• Economy

    We look at the commercial economy as a subset of the entire wealth creation process and differentiate between the commercial economy and human well-being. more >

  • Environment

    We make the case for the necessity of a healthy environment, illustrate the decline of various elements of the environment and discuss the consequences and possible forecasts of environmental decline more >

  • Population

    Aspects of the population issue. We look at aging vs the real trend of demographic transition. We look at the population as not just a measure of the size of the market but as individuals living in a complex and interdependent world. Like consumption, population growth forever is illustrated as impossible and suicidal. We illustrate the human population cycles of the past and try and pinpoint our place on the current cycle. more >

  • Social Welfare

    Social welfare is the ability of a society to offer all of its citizens social services and a stable income that is sufficient enough to provide an adequate level of well-being. The level of social welfare and equality will be reflected in the levels of health and happiness of its citizens. We present many aspects of these issues and promote more comprehensive methods of well-being. more >

Towards a
Sustainable Society 


Please join our efforts to make Canada a social and environmental leader.   

Canada is continuing to pursue a course of non-stop growth through reckless resource exploitation, rapid population growth and increasing consumption.  These actions are done in the name of growing the economy.   The real world results of this antiquated mandate are rising carbon emissions, increasing public and private debt, loss of prime farmland plus growing debt and inequality. 

The size of the commercial economy has been placed ahead of the common good.  This approach is not sustainable environmentally, socially or fiscally either nationally or globally.  Infinite

growth is impossible on a finite planet.

What is the sustainable alternative?  

  • A much broader based economy 
  • A large number of stable green energy jobs spread throughout local communities
  • Much lower levels of pollution
  • Higher quality of life

Our national policy focus should be on developing human potential and maintaining our environmental assets rather than using our people as consumers and cheap labour to exhaust our resources as quickly as possible. 

The fast growing Canadian economy has produced:

  • The worst record of any industrialized nation for urbanization of farmland and carbon emissions growth  
  • Growth of inequality and debt
  • Decline of the middle class
  • high youth unemployment

The quality and variety of productive jobs is much larger in a broad-based, sustainable economy. Growth-at-any-cost comes with booms and busts while a sustainable economy offers high quality, stable jobs in the long term. 

Canada needs to change its focus from the pursuit of continued growth to investing in our people.  We need to produce a more equal society with declining numbers of working poor and a more extensive social safety net underwritten by fiscal balance.  We need to be clear that the welfare of our citizens and the health of our environment, rather than the size of the commercial economy, are what constitute the common good.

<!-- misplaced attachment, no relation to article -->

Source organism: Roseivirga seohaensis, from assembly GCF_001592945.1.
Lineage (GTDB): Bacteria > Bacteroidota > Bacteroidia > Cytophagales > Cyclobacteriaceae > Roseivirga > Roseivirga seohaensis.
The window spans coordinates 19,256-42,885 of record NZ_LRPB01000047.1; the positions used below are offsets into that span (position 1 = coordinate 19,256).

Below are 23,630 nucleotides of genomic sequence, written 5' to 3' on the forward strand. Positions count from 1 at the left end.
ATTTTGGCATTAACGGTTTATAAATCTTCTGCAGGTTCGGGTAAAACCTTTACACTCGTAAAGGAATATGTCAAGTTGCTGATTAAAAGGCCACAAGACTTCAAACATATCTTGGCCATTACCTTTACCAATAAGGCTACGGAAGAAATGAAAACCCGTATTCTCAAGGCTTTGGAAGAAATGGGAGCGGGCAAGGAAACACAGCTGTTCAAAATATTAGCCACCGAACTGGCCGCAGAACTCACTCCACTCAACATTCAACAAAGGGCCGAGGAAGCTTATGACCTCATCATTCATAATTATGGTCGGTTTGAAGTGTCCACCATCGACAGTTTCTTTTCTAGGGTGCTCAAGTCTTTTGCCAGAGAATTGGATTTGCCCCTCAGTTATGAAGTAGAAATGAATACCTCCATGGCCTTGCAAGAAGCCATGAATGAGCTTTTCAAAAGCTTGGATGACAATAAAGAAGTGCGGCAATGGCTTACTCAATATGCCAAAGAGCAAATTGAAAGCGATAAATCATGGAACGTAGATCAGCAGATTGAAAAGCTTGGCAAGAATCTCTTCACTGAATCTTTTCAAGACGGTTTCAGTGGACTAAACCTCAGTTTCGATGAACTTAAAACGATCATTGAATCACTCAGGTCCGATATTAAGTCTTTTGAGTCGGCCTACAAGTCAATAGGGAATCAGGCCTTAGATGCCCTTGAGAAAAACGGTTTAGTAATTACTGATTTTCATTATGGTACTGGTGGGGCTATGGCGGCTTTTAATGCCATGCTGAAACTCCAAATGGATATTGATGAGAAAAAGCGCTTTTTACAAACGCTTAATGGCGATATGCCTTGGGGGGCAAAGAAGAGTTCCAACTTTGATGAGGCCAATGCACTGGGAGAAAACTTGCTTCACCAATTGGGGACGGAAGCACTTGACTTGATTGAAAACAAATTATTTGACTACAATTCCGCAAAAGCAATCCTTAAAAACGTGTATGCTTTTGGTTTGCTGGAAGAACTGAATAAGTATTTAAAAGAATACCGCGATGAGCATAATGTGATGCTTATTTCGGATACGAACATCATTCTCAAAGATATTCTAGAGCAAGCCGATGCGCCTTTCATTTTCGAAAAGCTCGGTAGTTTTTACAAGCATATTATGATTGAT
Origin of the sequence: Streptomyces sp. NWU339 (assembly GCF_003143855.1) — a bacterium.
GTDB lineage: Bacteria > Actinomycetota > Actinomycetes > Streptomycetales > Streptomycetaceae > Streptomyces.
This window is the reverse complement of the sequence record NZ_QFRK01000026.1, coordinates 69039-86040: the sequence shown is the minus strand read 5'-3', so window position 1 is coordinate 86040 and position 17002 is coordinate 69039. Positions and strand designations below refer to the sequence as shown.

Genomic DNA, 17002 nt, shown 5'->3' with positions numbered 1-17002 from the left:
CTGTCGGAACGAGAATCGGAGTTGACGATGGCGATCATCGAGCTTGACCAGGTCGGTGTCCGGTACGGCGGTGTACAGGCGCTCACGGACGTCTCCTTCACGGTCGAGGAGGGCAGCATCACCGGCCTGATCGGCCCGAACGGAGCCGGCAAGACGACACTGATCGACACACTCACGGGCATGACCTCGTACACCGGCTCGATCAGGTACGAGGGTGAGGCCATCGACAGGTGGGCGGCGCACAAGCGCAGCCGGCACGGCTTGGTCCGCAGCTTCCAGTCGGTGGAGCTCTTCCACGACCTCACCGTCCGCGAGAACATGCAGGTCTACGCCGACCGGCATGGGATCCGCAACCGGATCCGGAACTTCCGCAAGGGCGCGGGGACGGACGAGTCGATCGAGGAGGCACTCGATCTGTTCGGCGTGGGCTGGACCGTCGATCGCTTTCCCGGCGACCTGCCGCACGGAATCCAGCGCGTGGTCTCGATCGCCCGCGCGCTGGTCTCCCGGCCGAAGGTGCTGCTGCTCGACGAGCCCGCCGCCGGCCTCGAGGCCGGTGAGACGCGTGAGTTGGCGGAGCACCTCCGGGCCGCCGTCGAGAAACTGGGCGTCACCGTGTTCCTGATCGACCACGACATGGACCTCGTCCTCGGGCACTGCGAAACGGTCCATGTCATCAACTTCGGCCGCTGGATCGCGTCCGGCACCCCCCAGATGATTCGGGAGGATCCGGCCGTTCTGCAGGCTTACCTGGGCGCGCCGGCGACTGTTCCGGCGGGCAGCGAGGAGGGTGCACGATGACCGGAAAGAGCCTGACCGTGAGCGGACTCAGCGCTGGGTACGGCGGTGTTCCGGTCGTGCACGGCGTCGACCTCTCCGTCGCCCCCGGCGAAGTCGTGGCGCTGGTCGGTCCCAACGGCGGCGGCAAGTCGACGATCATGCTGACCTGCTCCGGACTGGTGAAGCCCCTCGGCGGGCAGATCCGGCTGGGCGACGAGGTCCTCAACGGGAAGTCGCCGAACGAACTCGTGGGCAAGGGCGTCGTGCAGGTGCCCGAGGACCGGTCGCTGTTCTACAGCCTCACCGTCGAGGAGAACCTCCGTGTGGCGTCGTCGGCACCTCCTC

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  • Because of Covid-19, Governments Get Real

    “Models”, “ranges” and “worst case” are terms previously absent from political speeches. Along with these new terms, the pandemic has brought a new type of advisor to daises of leaders worldwide.


    Politicians are now being publicly guided by scientists in developing pandemic strategies. “Following the science” and “data based” are phrases which have tumbled from the most unlikely of lips. But public policy has clearly benefitted as the chemistry of science and imminent has elevated national leadership to the standards necessary to directly serve the public good.

  • The Pandemic Drives the Dawn of a New Enlightenment

    In the1600s people prayed harder, self-flagellated and burned witches to appease an obviously very angry God.  It appeared to the religious populations of Europe that the supreme deity had unleased miserable weather, crop failures, pestilence, famines, endless wars and widespread death to punish an unworthy humanity.

    Or so the societies of Europe were taught to believe.  But these beliefs began to come into question as ever greater acts of piety were performed to assuage past sins and move back into the good graces of the Almighty yet relief was not forthcoming.  Despite their renewed reverence and extreme sacrifices, the climate worsened and social conditions continued to deteriorate for people not just in Europe but around the globe as so well documented in Geoffrey Parker’s book “Global Crisis”.

  • Planet of the Humans Hurts Almost as Much as It Helps

    The pandemic has shown that humans can manage to have an adult conversation about an immediate threat. But we now need to apply our new skill to the vastly greater threat of climate change. By bringing that subject to the fore with so much impact Michael Moore’s latest movie, “Planet of the Humans”, has become a very important film. But it does a great disservice to the quality of the debate by leaving behind any kind of biophysical math and perspective simply to slam a “capitalist” system.


    The film ignores the immense body of research on the net energy produced by renewable energy systems, which uses the ratio of Energy Return on Energy Invested to describe their lifecycle viability. EROI is the core metric that sums up how well a society can prosper with its resources at hand. In the glory days of virgin oil fields, EROIs might have approached 100:1 with one barrel of oil (or equivalent) invested returning 100.

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